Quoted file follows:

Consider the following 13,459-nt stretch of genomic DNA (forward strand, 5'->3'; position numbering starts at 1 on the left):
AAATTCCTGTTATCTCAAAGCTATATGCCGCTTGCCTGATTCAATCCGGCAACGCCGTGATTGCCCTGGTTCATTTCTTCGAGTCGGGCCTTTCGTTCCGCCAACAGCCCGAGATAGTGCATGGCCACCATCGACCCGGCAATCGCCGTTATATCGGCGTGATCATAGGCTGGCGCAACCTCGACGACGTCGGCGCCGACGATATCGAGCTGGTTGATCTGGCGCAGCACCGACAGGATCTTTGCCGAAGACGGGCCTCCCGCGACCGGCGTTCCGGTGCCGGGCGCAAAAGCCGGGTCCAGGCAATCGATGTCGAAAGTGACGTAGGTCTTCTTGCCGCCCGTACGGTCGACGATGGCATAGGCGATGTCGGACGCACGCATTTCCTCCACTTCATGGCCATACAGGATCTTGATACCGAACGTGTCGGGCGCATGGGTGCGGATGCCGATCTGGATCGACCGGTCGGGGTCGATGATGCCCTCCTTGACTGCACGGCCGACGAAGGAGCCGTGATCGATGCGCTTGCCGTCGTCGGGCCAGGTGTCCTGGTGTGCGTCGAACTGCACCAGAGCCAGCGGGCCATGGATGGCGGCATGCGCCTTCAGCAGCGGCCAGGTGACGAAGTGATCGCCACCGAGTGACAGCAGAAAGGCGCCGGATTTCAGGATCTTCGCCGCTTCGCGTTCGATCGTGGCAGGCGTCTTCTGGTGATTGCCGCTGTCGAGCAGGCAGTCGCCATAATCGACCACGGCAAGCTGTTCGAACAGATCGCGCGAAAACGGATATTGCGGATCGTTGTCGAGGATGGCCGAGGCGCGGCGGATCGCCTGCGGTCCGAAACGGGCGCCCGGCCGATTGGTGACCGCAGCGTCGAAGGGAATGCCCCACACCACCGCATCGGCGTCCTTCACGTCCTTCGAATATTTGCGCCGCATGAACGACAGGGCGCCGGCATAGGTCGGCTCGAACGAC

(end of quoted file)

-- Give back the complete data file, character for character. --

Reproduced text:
Consider the following 13,459-nt stretch of genomic DNA (forward strand, 5'->3'; position numbering starts at 1 on the left):
AAATTCCTGTTATCTCAAAGCTATATGCCGCTTGCCTGATTCAATCCGGCAACGCCGTGATTGCCCTGGTTCATTTCTTCGAGTCGGGCCTTTCGTTCCGCCAACAGCCCGAGATAGTGCATGGCCACCATCGACCCGGCAATCGCCGTTATATCGGCGTGATCATAGGCTGGCGCAACCTCGACGACGTCGGCGCCGACGATATCGAGCTGGTTGATCTGGCGCAGCACCGACAGGATCTTTGCCGAAGACGGGCCTCCCGCGACCGGCGTTCCGGTGCCGGGCGCAAAAGCCGGGTCCAGGCAATCGATGTCGAAAGTGACGTAGGTCTTCTTGCCGCCCGTACGGTCGACGATGGCATAGGCGATGTCGGACGCACGCATTTCCTCCACTTCATGGCCATACAGGATCTTGATACCGAACGTGTCGGGCGCATGGGTGCGGATGCCGATCTGGATCGACCGGTCGGGGTCGATGATGCCCTCCTTGACTGCACGGCCGACGAAGGAGCCGTGATCGATGCGCTTGCCGTCGTCGGGCCAGGTGTCCTGGTGTGCGTCGAACTGCACCAGAGCCAGCGGGCCATGGATGGCGGCATGCGCCTTCAGCAGCGGCCAGGTGACGAAGTGATCGCCACCGAGTGACAGCAGAAAGGCGCCGGATTTCAGGATCTTCGCCGCTTCGCGTTCGATCGTGGCAGGCGTCTTCTGGTGATTGCCGCTGTCGAGCAGGCAGTCGCCATAATCGACCACGGCAAGCTGTTCGAACAGATCGCGCGAAAACGGATATTGCGGATCGTTGTCGAGGATGGCCGAGGCGCGGCGGATCGCCTGCGGTCCGAAACGGGCGCCCGGCCGATTGGTGACCGCAGCGTCGAAGGGAATGCCCCACACCACCGCATCGGCGTCCTTCACGTCCTTCGAATATTTGCGCCGCATGAACGACAGGGCGCCGGCATAGGTCGGCTCGAACGAC